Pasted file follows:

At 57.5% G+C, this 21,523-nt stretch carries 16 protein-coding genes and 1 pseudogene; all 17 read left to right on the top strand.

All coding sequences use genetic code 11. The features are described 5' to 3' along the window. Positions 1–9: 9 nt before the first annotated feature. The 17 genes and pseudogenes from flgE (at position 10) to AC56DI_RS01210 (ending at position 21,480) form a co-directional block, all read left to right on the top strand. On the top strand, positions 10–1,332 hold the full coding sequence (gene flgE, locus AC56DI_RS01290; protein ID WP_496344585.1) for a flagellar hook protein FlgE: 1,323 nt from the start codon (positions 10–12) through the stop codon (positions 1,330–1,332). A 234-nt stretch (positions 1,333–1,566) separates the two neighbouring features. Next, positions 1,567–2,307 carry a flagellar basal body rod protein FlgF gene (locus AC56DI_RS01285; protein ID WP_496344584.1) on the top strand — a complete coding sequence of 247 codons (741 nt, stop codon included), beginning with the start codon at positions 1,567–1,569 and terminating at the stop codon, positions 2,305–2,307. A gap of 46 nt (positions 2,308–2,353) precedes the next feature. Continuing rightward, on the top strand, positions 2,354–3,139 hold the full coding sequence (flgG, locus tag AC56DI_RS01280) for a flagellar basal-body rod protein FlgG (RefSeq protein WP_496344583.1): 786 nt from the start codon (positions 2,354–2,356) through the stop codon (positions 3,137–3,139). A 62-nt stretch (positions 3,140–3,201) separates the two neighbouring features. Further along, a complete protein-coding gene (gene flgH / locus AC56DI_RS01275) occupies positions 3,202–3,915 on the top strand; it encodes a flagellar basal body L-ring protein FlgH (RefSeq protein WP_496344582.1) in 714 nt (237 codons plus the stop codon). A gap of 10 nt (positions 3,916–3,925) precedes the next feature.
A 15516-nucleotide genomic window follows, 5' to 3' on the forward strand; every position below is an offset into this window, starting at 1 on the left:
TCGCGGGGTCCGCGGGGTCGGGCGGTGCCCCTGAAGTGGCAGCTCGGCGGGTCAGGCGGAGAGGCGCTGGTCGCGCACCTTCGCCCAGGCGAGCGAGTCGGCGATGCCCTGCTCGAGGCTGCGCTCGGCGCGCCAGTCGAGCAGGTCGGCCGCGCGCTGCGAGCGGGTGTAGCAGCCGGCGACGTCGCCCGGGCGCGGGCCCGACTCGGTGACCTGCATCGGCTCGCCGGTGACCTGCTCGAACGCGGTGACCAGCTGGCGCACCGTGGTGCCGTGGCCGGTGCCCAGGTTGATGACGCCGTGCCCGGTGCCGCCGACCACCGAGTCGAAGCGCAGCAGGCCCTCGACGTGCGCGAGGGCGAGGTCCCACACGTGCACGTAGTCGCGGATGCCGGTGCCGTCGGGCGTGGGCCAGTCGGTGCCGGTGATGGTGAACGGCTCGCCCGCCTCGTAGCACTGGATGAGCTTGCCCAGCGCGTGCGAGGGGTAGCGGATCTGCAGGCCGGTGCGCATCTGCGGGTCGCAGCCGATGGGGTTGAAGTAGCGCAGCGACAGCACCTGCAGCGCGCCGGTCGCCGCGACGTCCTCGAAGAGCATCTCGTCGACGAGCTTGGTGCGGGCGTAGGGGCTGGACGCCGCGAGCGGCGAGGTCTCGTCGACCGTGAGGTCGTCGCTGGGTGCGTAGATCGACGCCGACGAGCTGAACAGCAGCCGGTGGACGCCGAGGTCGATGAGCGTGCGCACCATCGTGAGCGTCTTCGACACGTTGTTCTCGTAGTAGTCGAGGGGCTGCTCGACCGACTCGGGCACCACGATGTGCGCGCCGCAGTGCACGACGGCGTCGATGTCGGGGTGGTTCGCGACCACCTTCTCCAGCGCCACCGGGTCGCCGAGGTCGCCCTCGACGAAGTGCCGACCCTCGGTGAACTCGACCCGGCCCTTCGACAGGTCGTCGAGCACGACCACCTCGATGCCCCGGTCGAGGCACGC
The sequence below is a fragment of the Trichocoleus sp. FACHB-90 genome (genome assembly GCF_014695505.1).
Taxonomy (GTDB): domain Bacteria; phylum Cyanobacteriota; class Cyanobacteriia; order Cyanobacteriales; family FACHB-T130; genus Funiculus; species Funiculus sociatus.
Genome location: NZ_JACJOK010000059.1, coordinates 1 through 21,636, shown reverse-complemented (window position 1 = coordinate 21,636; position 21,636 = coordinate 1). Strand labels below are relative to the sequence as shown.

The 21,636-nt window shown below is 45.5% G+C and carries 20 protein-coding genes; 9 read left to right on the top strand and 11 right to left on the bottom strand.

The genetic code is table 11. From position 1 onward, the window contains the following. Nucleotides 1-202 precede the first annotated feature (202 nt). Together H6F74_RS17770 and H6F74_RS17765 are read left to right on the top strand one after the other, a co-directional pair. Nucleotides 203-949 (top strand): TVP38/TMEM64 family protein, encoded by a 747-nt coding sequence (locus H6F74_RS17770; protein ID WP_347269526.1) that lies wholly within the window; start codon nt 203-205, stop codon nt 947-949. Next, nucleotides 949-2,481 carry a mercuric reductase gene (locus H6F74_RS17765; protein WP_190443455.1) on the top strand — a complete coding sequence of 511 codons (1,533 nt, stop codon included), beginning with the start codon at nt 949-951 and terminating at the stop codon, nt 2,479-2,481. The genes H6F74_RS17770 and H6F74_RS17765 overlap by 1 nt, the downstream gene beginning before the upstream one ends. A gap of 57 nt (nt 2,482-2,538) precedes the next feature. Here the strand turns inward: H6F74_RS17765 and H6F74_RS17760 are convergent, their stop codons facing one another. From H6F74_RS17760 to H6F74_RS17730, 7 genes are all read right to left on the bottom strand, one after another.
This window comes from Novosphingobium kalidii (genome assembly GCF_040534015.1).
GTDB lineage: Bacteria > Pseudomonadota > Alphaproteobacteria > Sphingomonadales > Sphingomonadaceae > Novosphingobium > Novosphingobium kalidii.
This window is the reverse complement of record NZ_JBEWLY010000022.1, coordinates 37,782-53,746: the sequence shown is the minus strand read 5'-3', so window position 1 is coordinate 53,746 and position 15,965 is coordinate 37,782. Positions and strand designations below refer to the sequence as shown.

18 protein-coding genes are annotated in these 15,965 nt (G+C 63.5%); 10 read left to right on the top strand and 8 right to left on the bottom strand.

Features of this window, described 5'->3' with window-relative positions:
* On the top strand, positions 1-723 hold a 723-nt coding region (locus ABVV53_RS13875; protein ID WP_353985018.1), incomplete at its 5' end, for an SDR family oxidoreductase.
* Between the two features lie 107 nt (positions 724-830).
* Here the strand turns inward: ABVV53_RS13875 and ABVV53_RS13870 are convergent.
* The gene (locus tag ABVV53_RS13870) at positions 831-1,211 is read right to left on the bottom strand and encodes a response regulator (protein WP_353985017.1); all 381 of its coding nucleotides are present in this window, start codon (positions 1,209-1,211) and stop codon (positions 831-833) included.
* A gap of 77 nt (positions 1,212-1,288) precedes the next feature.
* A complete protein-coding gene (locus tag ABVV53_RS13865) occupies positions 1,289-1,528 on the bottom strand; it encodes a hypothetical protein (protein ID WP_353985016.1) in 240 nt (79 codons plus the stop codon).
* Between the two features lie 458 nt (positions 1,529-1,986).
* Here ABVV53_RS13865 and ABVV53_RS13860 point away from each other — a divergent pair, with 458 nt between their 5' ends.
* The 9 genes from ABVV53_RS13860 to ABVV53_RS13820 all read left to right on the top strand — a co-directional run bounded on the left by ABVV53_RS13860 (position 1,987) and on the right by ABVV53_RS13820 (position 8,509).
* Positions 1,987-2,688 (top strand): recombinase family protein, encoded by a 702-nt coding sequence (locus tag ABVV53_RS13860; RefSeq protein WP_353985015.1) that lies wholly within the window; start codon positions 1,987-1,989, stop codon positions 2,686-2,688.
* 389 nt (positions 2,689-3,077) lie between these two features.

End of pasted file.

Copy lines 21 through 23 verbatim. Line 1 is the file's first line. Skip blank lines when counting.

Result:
* Between the two features lie 458 nt (positions 1,529-1,986).
* Here ABVV53_RS13865 and ABVV53_RS13860 point away from each other — a divergent pair, with 458 nt between their 5' ends.
* The 9 genes from ABVV53_RS13860 to ABVV53_RS13820 all read left to right on the top strand — a co-directional run bounded on the left by ABVV53_RS13860 (position 1,987) and on the right by ABVV53_RS13820 (position 8,509).